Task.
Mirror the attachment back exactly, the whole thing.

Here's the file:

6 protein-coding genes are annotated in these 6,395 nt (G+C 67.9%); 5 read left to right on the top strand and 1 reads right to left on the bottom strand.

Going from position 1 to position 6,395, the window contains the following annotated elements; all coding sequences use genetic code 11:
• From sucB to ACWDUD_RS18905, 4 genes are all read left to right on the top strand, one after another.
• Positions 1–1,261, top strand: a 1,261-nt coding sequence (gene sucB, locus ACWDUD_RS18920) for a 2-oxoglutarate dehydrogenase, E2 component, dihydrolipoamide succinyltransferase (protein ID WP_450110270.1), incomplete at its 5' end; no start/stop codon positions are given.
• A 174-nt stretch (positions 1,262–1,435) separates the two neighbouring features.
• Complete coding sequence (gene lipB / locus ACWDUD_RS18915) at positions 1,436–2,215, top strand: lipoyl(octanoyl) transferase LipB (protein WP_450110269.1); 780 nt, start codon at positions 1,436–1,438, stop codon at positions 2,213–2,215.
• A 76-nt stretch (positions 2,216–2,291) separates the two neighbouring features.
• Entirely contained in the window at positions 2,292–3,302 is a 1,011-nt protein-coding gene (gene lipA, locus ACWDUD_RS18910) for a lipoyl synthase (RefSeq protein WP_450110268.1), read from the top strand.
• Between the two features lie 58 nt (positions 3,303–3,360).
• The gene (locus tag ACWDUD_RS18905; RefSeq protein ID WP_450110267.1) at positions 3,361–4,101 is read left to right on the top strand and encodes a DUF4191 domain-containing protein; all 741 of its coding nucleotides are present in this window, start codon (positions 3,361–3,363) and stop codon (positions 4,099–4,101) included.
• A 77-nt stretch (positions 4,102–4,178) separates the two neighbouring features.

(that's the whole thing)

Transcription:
6 protein-coding genes are annotated in these 6,395 nt (G+C 67.9%); 5 read left to right on the top strand and 1 reads right to left on the bottom strand.

Going from position 1 to position 6,395, the window contains the following annotated elements; all coding sequences use genetic code 11:
• From sucB to ACWDUD_RS18905, 4 genes are all read left to right on the top strand, one after another.
• Positions 1–1,261, top strand: a 1,261-nt coding sequence (gene sucB, locus ACWDUD_RS18920) for a 2-oxoglutarate dehydrogenase, E2 component, dihydrolipoamide succinyltransferase (protein ID WP_450110270.1), incomplete at its 5' end; no start/stop codon positions are given.
• A 174-nt stretch (positions 1,262–1,435) separates the two neighbouring features.
• Complete coding sequence (gene lipB / locus ACWDUD_RS18915) at positions 1,436–2,215, top strand: lipoyl(octanoyl) transferase LipB (protein WP_450110269.1); 780 nt, start codon at positions 1,436–1,438, stop codon at positions 2,213–2,215.
• A 76-nt stretch (positions 2,216–2,291) separates the two neighbouring features.
• Entirely contained in the window at positions 2,292–3,302 is a 1,011-nt protein-coding gene (gene lipA, locus ACWDUD_RS18910) for a lipoyl synthase (RefSeq protein WP_450110268.1), read from the top strand.
• Between the two features lie 58 nt (positions 3,303–3,360).
• The gene (locus tag ACWDUD_RS18905; RefSeq protein ID WP_450110267.1) at positions 3,361–4,101 is read left to right on the top strand and encodes a DUF4191 domain-containing protein; all 741 of its coding nucleotides are present in this window, start codon (positions 3,361–3,363) and stop codon (positions 4,099–4,101) included.
• A 77-nt stretch (positions 4,102–4,178) separates the two neighbouring features.